Almost 9 out of 10 adults experiment with alcohol, but some of them are doing it on an entirely different level. The people creating it for your consumption are never satisfied and constantly refine their ancient methods to perfection… most of the time. Once in a while they chuck all that out the window and try something completely new. The distillers below did just that to present you with whiskey (or whisky if you’re Scottish) like you’ve never had it before.
Sending it to space
Space: the universe’s freezer. And just like your freezer, stuff that sits in it too long starts to taste like “antiseptic smoke [and] rubber.” Also, like your freezer, hooch gets stored there.
See, the final step of distillation is maturation: when that precious white dog ages in a cask until it is golden and beautiful and ready to be drank. Unless it’s feeling adventurous. Then it flies to infinity... and back! Because infinity and beyond is a scary proposition.
(Although if we’re being honest, the whiskey is completely amber after six months, while the flavor develops for years. Nevertheless!)
In 2011 Scotland’s Ardberg Distillery sent a small vial of whisky up to age on the International Space Station, which--through the power of relativity--it did, slightly slower than its same-batch counterpart on earth. Miraculously, the space sample evaded imbibery by booze-deprived astronauts for three years, probably thanks to the extreme discipline and focus it takes to be a part of the space program.
Upon its return to Earth, the cosmic whisky reunited with its sibling, and the two drams were examined for comparison of their terpenes. Although “terpenes” sounds like a Scottish insult, they are in fact biosynthetic compounds.
These terp-a-derps are why beer and whiskey taste so good. And the fine folks at Ardberg wanted to know what happens to them in microgravity. How does it affect flavor? Will it satisfy unknowable alien intelligences if consumed by their endless hunger? These are the questions, people.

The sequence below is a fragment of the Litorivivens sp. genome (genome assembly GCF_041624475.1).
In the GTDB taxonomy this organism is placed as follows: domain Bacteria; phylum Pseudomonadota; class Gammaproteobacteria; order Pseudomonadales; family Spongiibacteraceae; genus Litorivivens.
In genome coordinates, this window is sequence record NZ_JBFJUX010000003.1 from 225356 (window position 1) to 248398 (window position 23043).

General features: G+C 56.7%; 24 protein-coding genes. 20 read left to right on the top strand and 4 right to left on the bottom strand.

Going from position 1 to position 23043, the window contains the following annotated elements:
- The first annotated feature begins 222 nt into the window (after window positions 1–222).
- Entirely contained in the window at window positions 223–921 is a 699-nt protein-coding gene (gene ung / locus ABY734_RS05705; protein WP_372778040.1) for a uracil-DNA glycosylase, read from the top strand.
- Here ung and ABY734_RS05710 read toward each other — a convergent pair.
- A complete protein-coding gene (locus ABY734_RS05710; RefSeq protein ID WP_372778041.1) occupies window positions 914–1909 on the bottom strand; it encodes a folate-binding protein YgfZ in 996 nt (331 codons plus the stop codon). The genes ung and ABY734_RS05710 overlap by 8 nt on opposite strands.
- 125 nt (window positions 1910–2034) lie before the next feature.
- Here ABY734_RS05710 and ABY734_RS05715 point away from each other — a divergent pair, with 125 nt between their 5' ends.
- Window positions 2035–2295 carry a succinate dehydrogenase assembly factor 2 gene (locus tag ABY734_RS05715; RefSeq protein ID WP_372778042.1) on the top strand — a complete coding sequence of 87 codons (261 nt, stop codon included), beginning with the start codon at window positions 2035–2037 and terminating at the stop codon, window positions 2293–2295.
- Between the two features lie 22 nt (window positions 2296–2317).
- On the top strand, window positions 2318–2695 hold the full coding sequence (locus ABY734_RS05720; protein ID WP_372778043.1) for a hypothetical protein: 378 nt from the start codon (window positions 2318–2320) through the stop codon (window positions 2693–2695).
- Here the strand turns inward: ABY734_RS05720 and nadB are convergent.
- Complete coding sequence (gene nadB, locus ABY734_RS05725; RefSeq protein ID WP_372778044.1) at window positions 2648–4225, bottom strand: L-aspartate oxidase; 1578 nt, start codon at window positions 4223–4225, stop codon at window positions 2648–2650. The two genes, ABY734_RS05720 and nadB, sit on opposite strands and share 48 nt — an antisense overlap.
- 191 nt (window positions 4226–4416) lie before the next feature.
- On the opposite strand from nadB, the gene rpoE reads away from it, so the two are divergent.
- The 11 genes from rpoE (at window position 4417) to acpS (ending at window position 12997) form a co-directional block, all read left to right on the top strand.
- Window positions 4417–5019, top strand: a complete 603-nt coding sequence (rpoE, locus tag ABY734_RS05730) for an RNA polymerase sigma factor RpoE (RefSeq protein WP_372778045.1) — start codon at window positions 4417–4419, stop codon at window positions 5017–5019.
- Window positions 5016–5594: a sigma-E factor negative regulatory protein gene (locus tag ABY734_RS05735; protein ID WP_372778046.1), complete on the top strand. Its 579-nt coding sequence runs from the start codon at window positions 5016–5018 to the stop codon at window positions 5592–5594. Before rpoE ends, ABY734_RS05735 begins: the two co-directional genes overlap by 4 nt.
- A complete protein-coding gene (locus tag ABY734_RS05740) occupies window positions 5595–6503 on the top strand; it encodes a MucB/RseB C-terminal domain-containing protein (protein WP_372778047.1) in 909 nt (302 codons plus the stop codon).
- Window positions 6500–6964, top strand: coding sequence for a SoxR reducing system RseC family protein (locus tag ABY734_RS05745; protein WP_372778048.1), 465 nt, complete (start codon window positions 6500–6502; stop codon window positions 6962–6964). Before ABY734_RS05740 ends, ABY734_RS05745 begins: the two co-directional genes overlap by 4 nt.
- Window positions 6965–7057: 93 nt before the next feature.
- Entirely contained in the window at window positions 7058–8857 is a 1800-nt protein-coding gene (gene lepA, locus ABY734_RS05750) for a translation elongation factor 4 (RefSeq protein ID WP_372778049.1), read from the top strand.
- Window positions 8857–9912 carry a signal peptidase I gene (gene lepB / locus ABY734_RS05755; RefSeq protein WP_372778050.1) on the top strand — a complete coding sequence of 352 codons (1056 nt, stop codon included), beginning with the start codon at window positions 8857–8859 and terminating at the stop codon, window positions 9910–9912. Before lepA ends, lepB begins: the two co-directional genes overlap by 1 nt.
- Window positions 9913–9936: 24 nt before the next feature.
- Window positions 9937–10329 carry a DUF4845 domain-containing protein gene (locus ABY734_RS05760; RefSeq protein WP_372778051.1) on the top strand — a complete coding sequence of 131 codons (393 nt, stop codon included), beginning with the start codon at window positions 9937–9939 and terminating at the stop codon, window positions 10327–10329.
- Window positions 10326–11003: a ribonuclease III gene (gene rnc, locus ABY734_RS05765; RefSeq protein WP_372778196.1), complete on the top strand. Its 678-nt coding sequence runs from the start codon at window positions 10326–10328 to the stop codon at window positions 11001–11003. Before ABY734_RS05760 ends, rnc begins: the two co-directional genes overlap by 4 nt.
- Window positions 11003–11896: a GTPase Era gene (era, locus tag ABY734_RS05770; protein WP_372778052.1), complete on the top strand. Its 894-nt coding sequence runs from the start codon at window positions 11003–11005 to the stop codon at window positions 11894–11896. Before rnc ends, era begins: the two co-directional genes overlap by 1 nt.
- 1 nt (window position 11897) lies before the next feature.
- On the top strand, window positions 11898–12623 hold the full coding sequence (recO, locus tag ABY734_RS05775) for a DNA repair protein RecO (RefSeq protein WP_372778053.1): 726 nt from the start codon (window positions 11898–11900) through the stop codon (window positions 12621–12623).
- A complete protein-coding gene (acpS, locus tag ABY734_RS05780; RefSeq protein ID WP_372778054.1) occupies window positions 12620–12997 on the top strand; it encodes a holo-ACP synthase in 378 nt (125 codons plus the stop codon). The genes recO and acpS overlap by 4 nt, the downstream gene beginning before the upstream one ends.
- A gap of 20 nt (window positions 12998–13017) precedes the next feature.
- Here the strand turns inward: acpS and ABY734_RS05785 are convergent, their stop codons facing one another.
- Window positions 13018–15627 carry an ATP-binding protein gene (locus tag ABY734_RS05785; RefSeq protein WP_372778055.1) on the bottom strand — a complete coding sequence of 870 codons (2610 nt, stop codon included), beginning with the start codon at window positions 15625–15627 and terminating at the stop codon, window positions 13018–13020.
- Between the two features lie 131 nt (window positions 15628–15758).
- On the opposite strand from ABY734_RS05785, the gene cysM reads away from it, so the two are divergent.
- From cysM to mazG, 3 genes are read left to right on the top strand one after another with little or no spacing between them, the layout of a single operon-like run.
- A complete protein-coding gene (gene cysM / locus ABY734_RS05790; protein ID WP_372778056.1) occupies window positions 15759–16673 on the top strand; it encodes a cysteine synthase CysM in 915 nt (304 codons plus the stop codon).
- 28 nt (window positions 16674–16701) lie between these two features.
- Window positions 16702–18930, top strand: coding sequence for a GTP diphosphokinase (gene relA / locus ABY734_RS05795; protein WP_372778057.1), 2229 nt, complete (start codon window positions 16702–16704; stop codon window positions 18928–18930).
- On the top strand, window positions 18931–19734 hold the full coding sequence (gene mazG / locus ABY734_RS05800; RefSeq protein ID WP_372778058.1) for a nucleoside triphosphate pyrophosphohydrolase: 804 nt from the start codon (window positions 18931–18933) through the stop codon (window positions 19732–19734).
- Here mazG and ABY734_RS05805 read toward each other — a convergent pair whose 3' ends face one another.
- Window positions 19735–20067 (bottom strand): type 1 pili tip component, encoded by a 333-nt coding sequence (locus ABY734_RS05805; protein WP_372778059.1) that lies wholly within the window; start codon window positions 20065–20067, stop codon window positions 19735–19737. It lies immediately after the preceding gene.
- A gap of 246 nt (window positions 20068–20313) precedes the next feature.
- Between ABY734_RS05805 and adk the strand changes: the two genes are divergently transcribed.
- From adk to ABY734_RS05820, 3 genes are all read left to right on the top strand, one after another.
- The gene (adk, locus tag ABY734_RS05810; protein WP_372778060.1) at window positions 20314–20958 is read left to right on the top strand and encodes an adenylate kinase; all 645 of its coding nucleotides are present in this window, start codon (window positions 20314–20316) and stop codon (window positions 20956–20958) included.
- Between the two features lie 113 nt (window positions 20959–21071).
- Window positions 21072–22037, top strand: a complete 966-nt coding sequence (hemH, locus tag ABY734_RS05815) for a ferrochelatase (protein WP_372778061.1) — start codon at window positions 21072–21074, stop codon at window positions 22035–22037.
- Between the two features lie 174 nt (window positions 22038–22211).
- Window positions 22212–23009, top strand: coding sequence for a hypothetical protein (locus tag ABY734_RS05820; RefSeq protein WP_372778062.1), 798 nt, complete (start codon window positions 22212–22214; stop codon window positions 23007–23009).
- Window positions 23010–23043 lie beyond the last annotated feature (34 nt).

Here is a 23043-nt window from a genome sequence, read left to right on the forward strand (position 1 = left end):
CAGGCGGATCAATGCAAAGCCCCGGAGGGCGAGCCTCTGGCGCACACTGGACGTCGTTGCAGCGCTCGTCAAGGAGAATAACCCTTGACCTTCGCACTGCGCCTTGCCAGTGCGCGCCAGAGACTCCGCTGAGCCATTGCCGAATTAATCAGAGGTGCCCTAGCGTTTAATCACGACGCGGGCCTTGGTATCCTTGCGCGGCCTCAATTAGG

Space Whisky X, as society doesn’t call it but should, is technically not scotch, which must be wholly matured in Scotland. Sorry astro-tipplers, but passing over the highlands 15 times a day doesn’t count. But it is pretty close to the real thing, since it was packed into MixStix with shavings of the same oak barrels that housed the earthbound scotch.
The result: a whisky that pulls out less of the wood’s essence but breaks down more of its tannins. The scent and flavors that Space Whisky X evoked in a taste tester are crazy, including (but not limited to): smoked fish, graphite, vanilla, beef, hickory ham, and antiseptic lozenges. Coincidentally, those are the ingredients for the world’s worst smoothie, but reports are that this space-scotch (spatch?) ain’t bad… just odd.
Aging it with a vacuum
The ISS may lack gravity, but thanks to the efforts of Bowie-strumming spaceman Commander Chris Hadfield (and a desire not to explode its residents), it is under pressure. To test whiskey in a vacuum, turn your Earthman eyes to Cleveland, OH -- as in, “OH! There are a disproportionate number of astronauts from Ohio!”
Perhaps because of Buckeye State residents’ comfort with a deadly vacuum, it’s home to the world’s first pressure-pumped whiskey. See, the golden liquid is really popular right now: so darn popular so that traditional production can’t keep up. Are we doomed to live in a world where whiskey is the privilege of tech billionaires and oak barons?
Well Tom Lix, owner of Cleveland Whiskey, looked into that future and said, “No, that just won’t do.” His company developed equipment to age the whiskey in one day at various high and low pressures, forcing that beautiful spirit through the wood several times.
“Passionate about whiskey” is an expected description of any distiller. But watch this video and decide whether Tom Lix is the most passionate whiskey wrangler you ever saw. He just wants whiskey to be everything it can!